The Bible, believe it or not, can help us do this. A follower of Jesus named Paul encourages us to “take every thought captive to make it obedient to Christ” (2 Corinthians 10:5). In other words, we can’t control the thoughts that pop into our heads, but we CAN control how we respond to them.

And no matter what you believe, you really can do this! It’s the best antidote to the poison of comparison. Remember, the real source of approval and self-worth is not your success as a parent. It comes from God. The One who made you, who calls you His kid. God loves you and your kid, and he’s got things under control. He doesn’t grumble in heaven about how delayed your progress is or how he wishes things would come easier to you. He delights in you (Psalm 149:4), and he wants you to feel the same head-over-heels delight for your own kid.

Now, in an article about how much comparison sucks, I’m not about to make myself appear perfect, because I don’t want to make you feel like you don’t measure up. That said, here are a couple ways to take your comparison thoughts captive and refocus on what really matters: loving God, and loving your kids.

  • Cultivate joy. When we aren’t doing things that bring us deep joy, we can get anxious and depressed at other people’s joy. So prioritize joyful things. Go for a run. Paint. Build something. Make a list of things about your kid that bring you joy. If you’re experiencing joy, so will your kids.
  • Put things in context. Whatever’s nagging you – your friend’s daughter started walking before your daughter, the neighbors got pregnant before you, this dad’s wearing one of those baby-wrap thingies – consider whether this will still matter to you in, say, 10 years. If not, let it go.
  • There are “good ideas,” and “different ideas.” “Good ideas” are parenting techniques that seem healthy and doable in your family context. You might take one or two of those good ideas and apply them, and your life will be improved. “Different ideas” are just that – different. They might work for another family but will just add chaos and frustration in yours. You can appreciate the diversity in parenting styles, say “Good for them!” and move on.
  • Raise YOUR kids, not someone else’s. Comparison also tricks us into inflating our own sense of worth. We can trick ourselves into thinking we’re the expert on parenting – like our ways are automatically the best ways – which is awkward for our loved ones and alienating to other parents. No one wants to have a playdate with someone who’s always telling other people how to raise their kids. Because no one wants to feel any more like a dingbat than they already do.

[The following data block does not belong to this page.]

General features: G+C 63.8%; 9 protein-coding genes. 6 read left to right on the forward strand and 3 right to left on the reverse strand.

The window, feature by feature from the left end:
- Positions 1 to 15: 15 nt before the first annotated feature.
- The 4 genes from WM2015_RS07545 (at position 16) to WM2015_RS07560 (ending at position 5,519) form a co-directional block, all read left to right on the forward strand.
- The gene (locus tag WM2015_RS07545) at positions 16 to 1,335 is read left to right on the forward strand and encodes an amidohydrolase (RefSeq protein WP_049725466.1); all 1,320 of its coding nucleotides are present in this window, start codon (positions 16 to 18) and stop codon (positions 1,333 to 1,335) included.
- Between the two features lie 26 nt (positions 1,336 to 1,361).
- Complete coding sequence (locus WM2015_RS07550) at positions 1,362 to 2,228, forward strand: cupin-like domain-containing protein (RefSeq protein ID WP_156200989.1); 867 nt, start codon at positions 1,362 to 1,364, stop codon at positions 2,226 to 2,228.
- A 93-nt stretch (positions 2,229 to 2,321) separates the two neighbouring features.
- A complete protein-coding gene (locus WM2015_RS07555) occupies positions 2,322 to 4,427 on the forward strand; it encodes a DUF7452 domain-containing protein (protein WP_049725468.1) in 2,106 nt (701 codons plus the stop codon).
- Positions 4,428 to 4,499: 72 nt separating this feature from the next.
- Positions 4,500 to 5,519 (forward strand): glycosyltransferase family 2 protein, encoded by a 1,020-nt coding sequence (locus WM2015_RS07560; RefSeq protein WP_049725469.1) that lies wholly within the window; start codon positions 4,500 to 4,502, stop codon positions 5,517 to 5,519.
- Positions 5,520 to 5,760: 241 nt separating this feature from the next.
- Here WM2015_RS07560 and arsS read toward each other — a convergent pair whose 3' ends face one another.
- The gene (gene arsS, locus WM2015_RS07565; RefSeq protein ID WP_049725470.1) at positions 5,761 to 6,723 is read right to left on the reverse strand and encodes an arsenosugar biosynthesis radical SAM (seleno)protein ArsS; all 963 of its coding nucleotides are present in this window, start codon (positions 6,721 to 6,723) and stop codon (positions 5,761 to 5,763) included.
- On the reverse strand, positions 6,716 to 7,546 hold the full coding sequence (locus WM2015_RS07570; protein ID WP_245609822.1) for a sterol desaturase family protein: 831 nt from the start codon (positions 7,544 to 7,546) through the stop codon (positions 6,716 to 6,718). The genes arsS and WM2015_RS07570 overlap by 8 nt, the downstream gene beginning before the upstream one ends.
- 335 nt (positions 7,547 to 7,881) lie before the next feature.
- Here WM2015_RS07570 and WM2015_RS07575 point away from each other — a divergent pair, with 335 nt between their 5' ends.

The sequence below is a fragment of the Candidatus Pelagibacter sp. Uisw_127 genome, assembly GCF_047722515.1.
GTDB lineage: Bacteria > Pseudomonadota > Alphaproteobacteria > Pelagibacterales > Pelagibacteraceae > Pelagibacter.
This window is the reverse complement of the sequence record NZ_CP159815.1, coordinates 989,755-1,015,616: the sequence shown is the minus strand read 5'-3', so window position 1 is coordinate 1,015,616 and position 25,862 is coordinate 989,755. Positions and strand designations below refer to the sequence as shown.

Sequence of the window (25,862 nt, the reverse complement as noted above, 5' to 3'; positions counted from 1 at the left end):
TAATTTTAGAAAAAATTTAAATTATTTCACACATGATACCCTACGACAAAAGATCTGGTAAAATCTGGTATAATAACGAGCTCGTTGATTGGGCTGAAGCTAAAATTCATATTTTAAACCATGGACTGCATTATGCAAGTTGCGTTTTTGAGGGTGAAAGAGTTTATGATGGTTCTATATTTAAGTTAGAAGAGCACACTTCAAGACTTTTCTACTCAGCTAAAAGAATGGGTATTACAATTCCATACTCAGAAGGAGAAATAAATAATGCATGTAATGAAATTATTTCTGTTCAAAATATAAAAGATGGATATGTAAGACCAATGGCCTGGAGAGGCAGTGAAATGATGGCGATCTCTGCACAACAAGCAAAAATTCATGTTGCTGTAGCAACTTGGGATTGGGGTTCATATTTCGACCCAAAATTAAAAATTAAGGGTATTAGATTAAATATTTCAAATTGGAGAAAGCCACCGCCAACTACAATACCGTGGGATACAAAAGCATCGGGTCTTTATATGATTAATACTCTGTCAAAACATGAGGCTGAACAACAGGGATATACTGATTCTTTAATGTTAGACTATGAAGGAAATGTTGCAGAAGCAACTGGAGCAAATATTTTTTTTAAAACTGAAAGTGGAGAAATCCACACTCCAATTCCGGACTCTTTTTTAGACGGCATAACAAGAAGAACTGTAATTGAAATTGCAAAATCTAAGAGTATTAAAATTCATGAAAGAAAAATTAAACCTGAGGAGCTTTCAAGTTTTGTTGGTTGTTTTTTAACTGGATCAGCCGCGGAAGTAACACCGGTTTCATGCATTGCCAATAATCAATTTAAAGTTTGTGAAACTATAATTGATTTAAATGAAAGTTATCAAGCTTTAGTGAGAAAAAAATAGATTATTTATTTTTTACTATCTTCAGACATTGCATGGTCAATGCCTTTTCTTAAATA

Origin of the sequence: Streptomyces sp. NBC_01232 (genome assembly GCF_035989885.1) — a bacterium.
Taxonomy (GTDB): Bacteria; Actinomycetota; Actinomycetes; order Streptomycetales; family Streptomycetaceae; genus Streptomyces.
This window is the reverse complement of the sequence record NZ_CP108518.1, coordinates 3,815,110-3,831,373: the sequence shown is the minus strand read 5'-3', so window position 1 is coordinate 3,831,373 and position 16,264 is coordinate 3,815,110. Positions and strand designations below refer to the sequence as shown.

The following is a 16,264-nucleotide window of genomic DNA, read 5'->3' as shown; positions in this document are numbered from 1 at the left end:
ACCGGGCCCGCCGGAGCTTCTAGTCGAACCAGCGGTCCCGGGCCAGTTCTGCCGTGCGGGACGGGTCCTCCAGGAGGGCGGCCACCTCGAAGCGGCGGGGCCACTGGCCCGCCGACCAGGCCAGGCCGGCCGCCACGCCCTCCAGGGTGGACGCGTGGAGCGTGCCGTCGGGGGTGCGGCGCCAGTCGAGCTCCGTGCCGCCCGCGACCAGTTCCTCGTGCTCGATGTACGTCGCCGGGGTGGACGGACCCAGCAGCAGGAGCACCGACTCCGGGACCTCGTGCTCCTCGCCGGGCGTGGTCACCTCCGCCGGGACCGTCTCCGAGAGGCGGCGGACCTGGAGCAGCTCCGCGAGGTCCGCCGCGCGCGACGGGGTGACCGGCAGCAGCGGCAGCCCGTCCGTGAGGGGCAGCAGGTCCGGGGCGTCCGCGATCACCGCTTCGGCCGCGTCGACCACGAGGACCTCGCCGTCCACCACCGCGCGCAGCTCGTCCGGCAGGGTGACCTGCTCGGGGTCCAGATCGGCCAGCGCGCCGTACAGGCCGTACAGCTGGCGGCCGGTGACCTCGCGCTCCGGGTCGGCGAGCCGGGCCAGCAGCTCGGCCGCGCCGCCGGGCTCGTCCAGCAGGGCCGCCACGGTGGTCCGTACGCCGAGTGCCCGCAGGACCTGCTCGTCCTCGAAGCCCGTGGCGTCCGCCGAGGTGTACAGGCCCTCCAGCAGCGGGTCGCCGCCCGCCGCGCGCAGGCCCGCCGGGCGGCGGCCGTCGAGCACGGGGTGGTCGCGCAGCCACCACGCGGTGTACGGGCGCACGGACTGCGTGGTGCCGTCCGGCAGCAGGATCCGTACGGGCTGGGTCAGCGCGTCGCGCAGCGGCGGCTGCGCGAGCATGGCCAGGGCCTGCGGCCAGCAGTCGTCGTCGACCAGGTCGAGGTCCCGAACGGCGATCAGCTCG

• Pay attention to the source. If social media gets you down, reduce the amount of screen time in your life. If a particular person gets you frustrated about your kid, try to see them less often. And if it’s a super negative internal voice still hanging around from middle school, you’re allowed to tell it to shut up and fall in a sinkhole. When you manage or cut off the source of your comparison thoughts, you’ll have fewer of them.

There’s a moment in The Chronicles of Narnia when Aslan says, “Child, I am telling you your story, not hers. No one is told any story but their own.” I think it’s a lovely reminder: God’s got a great story to tell every kid (and parent).

I want to believe that for me and for my son – no matter what his BMI is at his next checkup.


Written by

Chris Stewart

Husband and dad. Storyteller and creative type. Part of Kids' Club, the birth-5th Grade ministry of Crossroads. An avid runner, reader, Hamilton fanboy, and advocate for infertility and embryo adoption.

Published on Jan 22, 2020
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Discussion Questions

  1. What strikes you most about Chris’ article?

  2. Where do you feel the most insecure as a parent? Why?

  3. Try to practice taking thoughts captive right now. Tell that idea (like “you’re not good enough”) to go somewhere else. Whether you already follow Jesus or not, Jesus died so that all of our imperfections could be replaced by his perfection. Not only does He have grace for all of our failures, but following Him empowers us to become more than we ever could be on our own. It’s both OK to not be perfect and he makes us better. So try a prayer like this, “Jesus, free my mind from this belief that I’m not good enough. Help me remember it’s OK to not be perfect, and help me just look to you as a parent. Help me choose joy, not comparison.”